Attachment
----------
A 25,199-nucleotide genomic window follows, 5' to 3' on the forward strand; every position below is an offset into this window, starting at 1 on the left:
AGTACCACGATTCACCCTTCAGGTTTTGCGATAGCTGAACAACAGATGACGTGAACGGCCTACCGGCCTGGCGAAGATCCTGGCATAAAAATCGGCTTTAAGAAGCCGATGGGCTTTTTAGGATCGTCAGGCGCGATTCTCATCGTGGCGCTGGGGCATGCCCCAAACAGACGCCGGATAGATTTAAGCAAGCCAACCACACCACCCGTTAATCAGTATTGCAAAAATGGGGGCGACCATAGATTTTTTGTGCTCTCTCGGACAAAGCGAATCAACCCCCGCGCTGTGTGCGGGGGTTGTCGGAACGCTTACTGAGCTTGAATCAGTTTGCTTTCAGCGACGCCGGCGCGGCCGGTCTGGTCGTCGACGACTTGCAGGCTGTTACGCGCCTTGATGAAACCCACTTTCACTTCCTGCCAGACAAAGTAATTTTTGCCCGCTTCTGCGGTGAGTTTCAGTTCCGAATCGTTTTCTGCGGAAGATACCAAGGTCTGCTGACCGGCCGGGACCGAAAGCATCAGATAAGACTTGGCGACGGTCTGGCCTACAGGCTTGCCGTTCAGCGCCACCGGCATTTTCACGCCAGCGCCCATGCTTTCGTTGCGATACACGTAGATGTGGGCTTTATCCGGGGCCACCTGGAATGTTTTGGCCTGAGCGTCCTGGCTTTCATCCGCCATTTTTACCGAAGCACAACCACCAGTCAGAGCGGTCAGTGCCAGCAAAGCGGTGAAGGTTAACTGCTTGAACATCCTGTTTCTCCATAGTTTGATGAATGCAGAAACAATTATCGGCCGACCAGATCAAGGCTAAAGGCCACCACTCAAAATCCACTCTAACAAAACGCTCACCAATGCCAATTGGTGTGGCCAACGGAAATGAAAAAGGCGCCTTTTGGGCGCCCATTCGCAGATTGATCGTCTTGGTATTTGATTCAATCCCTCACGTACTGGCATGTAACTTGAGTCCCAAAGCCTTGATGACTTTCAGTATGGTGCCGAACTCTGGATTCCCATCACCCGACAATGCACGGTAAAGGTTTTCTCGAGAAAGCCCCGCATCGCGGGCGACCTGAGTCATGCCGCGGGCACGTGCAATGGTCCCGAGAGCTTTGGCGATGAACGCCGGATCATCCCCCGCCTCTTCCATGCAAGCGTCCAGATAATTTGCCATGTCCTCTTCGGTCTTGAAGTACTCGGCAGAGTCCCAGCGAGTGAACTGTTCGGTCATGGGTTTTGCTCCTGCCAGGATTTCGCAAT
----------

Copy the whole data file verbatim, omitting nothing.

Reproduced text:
A 25,199-nucleotide genomic window follows, 5' to 3' on the forward strand; every position below is an offset into this window, starting at 1 on the left:
AGTACCACGATTCACCCTTCAGGTTTTGCGATAGCTGAACAACAGATGACGTGAACGGCCTACCGGCCTGGCGAAGATCCTGGCATAAAAATCGGCTTTAAGAAGCCGATGGGCTTTTTAGGATCGTCAGGCGCGATTCTCATCGTGGCGCTGGGGCATGCCCCAAACAGACGCCGGATAGATTTAAGCAAGCCAACCACACCACCCGTTAATCAGTATTGCAAAAATGGGGGCGACCATAGATTTTTTGTGCTCTCTCGGACAAAGCGAATCAACCCCCGCGCTGTGTGCGGGGGTTGTCGGAACGCTTACTGAGCTTGAATCAGTTTGCTTTCAGCGACGCCGGCGCGGCCGGTCTGGTCGTCGACGACTTGCAGGCTGTTACGCGCCTTGATGAAACCCACTTTCACTTCCTGCCAGACAAAGTAATTTTTGCCCGCTTCTGCGGTGAGTTTCAGTTCCGAATCGTTTTCTGCGGAAGATACCAAGGTCTGCTGACCGGCCGGGACCGAAAGCATCAGATAAGACTTGGCGACGGTCTGGCCTACAGGCTTGCCGTTCAGCGCCACCGGCATTTTCACGCCAGCGCCCATGCTTTCGTTGCGATACACGTAGATGTGGGCTTTATCCGGGGCCACCTGGAATGTTTTGGCCTGAGCGTCCTGGCTTTCATCCGCCATTTTTACCGAAGCACAACCACCAGTCAGAGCGGTCAGTGCCAGCAAAGCGGTGAAGGTTAACTGCTTGAACATCCTGTTTCTCCATAGTTTGATGAATGCAGAAACAATTATCGGCCGACCAGATCAAGGCTAAAGGCCACCACTCAAAATCCACTCTAACAAAACGCTCACCAATGCCAATTGGTGTGGCCAACGGAAATGAAAAAGGCGCCTTTTGGGCGCCCATTCGCAGATTGATCGTCTTGGTATTTGATTCAATCCCTCACGTACTGGCATGTAACTTGAGTCCCAAAGCCTTGATGACTTTCAGTATGGTGCCGAACTCTGGATTCCCATCACCCGACAATGCACGGTAAAGGTTTTCTCGAGAAAGCCCCGCATCGCGGGCGACCTGAGTCATGCCGCGGGCACGTGCAATGGTCCCGAGAGCTTTGGCGATGAACGCCGGATCATCCCCCGCCTCTTCCATGCAAGCGTCCAGATAATTTGCCATGTCCTCTTCGGTCTTGAAGTACTCGGCAGAGTCCCAGCGAGTGAACTGTTCGGTCATGGGTTTTGCTCCTGCCAGGATTTCGCAAT